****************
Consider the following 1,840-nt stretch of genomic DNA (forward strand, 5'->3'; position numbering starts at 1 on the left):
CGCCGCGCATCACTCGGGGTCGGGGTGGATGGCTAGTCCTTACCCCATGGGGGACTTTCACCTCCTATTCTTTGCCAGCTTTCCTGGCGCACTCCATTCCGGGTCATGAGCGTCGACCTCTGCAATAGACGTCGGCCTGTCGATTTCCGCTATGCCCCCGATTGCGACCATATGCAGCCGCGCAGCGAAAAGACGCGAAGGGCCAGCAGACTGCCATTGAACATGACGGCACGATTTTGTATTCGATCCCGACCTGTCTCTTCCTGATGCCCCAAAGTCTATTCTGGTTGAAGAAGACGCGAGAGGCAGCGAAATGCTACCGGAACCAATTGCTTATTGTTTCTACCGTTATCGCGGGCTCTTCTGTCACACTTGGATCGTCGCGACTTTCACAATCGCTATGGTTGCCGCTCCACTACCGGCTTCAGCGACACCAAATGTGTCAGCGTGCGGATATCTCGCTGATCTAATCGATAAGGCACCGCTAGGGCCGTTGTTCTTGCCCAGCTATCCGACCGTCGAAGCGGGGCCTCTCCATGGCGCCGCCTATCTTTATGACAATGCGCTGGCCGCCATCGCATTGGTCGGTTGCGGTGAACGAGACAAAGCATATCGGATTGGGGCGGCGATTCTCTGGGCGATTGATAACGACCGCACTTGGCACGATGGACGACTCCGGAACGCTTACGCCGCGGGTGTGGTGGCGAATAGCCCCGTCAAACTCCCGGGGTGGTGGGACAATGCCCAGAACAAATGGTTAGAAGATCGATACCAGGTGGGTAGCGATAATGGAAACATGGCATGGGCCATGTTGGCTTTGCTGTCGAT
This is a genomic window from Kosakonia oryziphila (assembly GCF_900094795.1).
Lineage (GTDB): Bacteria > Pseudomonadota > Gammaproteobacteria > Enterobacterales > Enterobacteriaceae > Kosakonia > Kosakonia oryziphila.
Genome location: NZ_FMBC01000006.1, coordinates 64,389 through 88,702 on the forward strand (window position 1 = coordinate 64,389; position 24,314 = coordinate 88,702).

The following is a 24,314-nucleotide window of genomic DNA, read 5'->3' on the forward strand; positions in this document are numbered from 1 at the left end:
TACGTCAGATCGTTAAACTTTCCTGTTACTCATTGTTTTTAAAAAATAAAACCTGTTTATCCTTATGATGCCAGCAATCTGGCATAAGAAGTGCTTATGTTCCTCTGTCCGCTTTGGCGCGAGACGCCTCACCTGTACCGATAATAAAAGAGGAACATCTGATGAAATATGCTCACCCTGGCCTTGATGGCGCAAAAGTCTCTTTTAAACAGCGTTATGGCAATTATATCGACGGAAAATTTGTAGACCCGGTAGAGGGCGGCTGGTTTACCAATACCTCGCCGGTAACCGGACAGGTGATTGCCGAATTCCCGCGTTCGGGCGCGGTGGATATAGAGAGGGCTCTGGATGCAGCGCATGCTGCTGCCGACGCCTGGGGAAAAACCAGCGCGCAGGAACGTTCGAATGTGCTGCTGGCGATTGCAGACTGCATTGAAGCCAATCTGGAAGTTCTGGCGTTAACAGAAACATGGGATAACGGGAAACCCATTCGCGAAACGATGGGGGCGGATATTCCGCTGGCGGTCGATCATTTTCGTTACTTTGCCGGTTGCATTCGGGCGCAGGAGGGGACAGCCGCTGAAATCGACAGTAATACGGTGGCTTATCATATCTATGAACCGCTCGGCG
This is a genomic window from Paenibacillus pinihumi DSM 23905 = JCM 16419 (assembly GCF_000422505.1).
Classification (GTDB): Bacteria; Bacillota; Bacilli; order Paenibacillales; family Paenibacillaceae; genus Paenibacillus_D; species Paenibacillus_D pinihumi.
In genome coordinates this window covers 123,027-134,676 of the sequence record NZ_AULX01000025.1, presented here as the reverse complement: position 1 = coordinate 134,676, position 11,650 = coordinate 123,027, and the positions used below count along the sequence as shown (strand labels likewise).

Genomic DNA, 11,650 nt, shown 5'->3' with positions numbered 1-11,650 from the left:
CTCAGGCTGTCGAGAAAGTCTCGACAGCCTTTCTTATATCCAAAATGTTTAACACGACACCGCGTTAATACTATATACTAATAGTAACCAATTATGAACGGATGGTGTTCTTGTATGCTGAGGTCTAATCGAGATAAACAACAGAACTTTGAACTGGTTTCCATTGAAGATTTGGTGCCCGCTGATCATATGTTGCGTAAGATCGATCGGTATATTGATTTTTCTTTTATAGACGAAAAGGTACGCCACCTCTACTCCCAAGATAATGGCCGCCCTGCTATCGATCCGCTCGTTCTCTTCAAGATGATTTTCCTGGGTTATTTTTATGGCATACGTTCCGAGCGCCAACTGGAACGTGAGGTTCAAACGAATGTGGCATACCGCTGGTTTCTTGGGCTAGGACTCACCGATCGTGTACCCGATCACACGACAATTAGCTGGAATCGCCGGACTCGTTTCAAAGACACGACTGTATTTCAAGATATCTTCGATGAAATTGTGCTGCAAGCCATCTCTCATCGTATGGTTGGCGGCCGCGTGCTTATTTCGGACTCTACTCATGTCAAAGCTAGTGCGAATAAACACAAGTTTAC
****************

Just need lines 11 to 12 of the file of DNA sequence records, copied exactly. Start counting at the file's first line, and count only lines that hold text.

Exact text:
Genomic DNA, 11,650 nt, shown 5'->3' with positions numbered 1-11,650 from the left:
CTCAGGCTGTCGAGAAAGTCTCGACAGCCTTTCTTATATCCAAAATGTTTAACACGACACCGCGTTAATACTATATACTAATAGTAACCAATTATGAACGGATGGTGTTCTTGTATGCTGAGGTCTAATCGAGATAAACAACAGAACTTTGAACTGGTTTCCATTGAAGATTTGGTGCCCGCTGATCATATGTTGCGTAAGATCGATCGGTATATTGATTTTTCTTTTATAGACGAAAAGGTACGCCACCTCTACTCCCAAGATAATGGCCGCCCTGCTATCGATCCGCTCGTTCTCTTCAAGATGATTTTCCTGGGTTATTTTTATGGCATACGTTCCGAGCGCCAACTGGAACGTGAGGTTCAAACGAATGTGGCATACCGCTGGTTTCTTGGGCTAGGACTCACCGATCGTGTACCCGATCACACGACAATTAGCTGGAATCGCCGGACTCGTTTCAAAGACACGACTGTATTTCAAGATATCTTCGATGAAATTGTGCTGCAAGCCATCTCTCATCGTATGGTTGGCGGCCGCGTGCTTATTTCGGACTCTACTCATGTCAAAGCTAGTGCGAATAAACACAAGTTTAC